How far do we go?
How far should Europe and the United States go, collectively, to blunt Vladimir Putin’s blatant aggression against Ukraine?
In the 1930s, Adolf Hitler tested the mettle of the democracies with his plan to forcefully occupy those parts of Europe he considered essential to Germany’s prosperity.
As they are today in dealing with the Ukraine crisis, the world’s democracies back then were far from agreement as to how to respond to Hitler and Naziism.
Britain, the most powerful nation standing in Hitler’s way, chose to look the other way, fearing that to do otherwise would trigger a second costly world war. Prime Minister Neville Chamberlain favored appeasement and was supported by Joseph Kennedy, the American ambassador to Britain at the time.
Kennedy — whose son John would one day become president of the United States — predicted Germany would win if war were declared, and he urged Washington to let the British fight Hitler on their own.
President Franklin D. Roosevelt was sympathetic to the British but reluctant to intervene for fear that the powerful isolationist bloc in America — led by Charles Lindbergh, the popular pioneer pilot and German sympathizer — would weaken his own popularity with voters.
History tells us that Chamberlain’s embrace of appeasement cost him his job and earned him enduring scorn. He was replaced by Winston Churchill, who will be remembered for his strong leadership throughout the war that began when Germany invaded Poland.
History also tells us that Roosevelt eventually had no choice but to declare war on Germany but also on Italy and Japan (because of Pearl Harbor).
As the Ukraine situation continues to simultaneously stir up memories of appeasement and fears of a wider conflict, there will be an abundance of opinions and advice offered by politicians and pundits from all across the ideological spectrum.
But there are still important but unanswered questions to consider: How far is Putin willing to go to carry out what appears to be his determination to restore Russia to the kind of international power it was in the days of the Soviet Union (he was a KGB operative in those days) and what will the consequences be if the democracies agree to impose heavy economic sanctions on Russia?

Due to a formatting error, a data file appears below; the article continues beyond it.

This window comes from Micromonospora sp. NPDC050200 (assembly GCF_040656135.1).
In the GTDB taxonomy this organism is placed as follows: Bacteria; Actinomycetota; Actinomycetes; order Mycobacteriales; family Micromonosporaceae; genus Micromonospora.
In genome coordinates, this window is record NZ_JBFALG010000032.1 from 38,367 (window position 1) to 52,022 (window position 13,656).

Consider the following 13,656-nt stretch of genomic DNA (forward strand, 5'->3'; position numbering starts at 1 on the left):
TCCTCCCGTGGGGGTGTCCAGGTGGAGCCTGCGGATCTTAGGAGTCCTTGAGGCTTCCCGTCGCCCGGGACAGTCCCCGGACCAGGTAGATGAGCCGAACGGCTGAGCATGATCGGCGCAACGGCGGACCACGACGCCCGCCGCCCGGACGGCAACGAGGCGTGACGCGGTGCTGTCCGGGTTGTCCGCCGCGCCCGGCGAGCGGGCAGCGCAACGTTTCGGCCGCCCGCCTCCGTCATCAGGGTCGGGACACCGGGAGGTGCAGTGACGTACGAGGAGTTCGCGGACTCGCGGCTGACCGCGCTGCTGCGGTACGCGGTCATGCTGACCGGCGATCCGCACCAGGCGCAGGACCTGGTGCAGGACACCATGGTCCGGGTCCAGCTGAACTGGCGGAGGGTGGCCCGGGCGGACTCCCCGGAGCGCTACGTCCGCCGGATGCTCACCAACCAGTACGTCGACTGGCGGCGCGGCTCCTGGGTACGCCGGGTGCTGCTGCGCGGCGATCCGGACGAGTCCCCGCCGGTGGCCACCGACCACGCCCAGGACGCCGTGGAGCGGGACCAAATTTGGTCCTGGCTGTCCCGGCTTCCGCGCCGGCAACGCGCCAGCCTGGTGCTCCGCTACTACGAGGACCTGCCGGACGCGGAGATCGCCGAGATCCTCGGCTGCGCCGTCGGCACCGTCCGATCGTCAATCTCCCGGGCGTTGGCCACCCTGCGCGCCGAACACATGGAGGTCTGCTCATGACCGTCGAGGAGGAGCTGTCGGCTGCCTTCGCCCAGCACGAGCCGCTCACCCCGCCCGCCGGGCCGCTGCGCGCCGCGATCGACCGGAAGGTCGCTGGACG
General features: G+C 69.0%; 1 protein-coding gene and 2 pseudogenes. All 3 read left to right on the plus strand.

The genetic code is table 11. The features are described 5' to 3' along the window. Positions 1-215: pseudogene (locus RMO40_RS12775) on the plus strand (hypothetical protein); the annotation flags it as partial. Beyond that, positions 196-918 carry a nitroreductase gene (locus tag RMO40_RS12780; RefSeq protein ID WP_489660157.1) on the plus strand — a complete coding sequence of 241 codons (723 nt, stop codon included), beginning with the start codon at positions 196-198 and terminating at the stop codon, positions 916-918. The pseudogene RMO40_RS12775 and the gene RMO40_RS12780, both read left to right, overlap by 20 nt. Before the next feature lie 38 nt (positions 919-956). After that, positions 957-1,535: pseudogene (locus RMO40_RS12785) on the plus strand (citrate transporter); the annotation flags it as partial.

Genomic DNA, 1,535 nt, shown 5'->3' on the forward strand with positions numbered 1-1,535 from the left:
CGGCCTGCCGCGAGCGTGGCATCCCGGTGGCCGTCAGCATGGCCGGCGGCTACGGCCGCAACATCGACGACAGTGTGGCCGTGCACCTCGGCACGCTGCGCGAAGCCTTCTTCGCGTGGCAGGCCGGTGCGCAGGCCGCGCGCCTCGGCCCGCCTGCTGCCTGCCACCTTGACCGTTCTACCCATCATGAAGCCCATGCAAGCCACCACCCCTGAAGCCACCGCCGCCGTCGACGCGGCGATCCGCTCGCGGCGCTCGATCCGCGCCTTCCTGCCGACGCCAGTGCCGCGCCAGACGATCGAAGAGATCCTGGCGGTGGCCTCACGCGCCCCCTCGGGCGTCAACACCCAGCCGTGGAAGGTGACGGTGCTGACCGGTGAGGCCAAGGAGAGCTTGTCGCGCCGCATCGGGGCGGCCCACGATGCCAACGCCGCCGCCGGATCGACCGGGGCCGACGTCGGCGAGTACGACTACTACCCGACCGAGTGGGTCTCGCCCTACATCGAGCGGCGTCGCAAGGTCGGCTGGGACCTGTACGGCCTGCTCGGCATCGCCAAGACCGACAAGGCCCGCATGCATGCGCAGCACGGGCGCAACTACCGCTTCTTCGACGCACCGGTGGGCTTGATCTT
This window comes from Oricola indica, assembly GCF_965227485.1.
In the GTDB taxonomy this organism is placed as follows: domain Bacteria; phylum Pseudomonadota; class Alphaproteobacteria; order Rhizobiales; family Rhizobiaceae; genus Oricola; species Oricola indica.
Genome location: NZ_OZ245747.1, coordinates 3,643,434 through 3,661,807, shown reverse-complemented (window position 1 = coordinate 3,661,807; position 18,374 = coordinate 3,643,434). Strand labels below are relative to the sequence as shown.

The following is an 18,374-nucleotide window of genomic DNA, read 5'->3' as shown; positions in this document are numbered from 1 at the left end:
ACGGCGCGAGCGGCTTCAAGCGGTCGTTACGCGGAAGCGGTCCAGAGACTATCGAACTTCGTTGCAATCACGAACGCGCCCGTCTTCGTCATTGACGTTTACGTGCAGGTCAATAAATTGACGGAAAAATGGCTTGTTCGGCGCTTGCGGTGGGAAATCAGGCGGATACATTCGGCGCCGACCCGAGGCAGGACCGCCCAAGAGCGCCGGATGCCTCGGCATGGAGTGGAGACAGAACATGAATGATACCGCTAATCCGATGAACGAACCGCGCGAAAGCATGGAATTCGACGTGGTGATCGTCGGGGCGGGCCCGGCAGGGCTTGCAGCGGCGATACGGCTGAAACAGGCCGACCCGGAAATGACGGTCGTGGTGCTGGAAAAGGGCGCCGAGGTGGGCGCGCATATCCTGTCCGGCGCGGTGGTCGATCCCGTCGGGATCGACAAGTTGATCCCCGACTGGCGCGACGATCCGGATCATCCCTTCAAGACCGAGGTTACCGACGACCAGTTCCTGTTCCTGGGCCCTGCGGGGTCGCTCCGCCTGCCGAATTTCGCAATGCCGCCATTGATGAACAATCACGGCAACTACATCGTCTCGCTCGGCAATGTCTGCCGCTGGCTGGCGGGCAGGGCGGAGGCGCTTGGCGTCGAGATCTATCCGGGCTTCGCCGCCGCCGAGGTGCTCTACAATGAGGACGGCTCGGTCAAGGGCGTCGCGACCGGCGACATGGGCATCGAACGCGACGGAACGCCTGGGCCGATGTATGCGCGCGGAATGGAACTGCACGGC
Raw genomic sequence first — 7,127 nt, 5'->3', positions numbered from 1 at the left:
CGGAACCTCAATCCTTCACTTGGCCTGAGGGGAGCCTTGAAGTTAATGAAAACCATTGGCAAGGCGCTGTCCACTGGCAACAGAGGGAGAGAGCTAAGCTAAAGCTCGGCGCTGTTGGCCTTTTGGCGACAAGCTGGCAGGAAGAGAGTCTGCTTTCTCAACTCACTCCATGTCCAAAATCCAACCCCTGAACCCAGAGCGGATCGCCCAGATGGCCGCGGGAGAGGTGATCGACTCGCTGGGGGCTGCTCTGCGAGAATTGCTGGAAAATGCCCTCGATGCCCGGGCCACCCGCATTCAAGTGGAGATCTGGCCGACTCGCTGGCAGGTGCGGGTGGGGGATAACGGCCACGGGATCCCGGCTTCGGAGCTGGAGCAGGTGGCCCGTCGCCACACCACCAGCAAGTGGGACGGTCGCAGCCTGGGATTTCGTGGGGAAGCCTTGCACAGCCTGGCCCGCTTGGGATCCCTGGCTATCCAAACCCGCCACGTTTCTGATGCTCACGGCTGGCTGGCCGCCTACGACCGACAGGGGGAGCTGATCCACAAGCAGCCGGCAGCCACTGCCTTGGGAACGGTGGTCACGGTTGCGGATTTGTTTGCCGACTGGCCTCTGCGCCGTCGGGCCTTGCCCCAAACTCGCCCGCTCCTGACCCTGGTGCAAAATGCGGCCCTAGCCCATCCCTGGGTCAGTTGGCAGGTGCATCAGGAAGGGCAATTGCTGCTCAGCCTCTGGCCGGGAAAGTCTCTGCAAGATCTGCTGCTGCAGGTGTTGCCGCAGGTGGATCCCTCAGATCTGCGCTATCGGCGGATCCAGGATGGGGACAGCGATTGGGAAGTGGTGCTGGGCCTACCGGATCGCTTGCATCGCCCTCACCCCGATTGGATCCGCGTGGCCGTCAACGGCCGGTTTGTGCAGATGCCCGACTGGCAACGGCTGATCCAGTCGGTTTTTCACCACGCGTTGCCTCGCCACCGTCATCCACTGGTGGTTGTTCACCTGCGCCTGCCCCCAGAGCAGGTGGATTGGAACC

Generally speaking, the American public cannot reliably anticipate the answers to these questions, and therefore it may appear difficult, if not downright treacherous, for our elected officials to embrace a particular strategic response.
And yet, like it or not, that is their responsibility. It took Roosevelt a long time to do what he needed to do, and his tentative approach surely cost many lives and extended the war. But he couldn’t know that beforehand.
And neither can the consequences of the west’s ultimate response to Putin be predicted with any certainty either. But if there is an emerging consensus both in Washington and Europe surely it is that Putin must not be allowed to get away with what he’s trying to do.
“I am alarmed by the worsening security situation in eastern Ukraine,” Catherine Ashton, foreign policy chief of the European Union, said last week. “The downward spiral of violence and intimidation undermines the normal functioning of the legitimate state institutions.”
In a reversal of the situation in 1939, it is the Europeans who have shown the greater reluctance to impose sanctions, largely because their businesses are more dependent on good economic relations with Russia than their American counterparts.
A carefully calibrated response from the west is essential. Failure could lead to even greater global instability and right now there’s already far too much of that.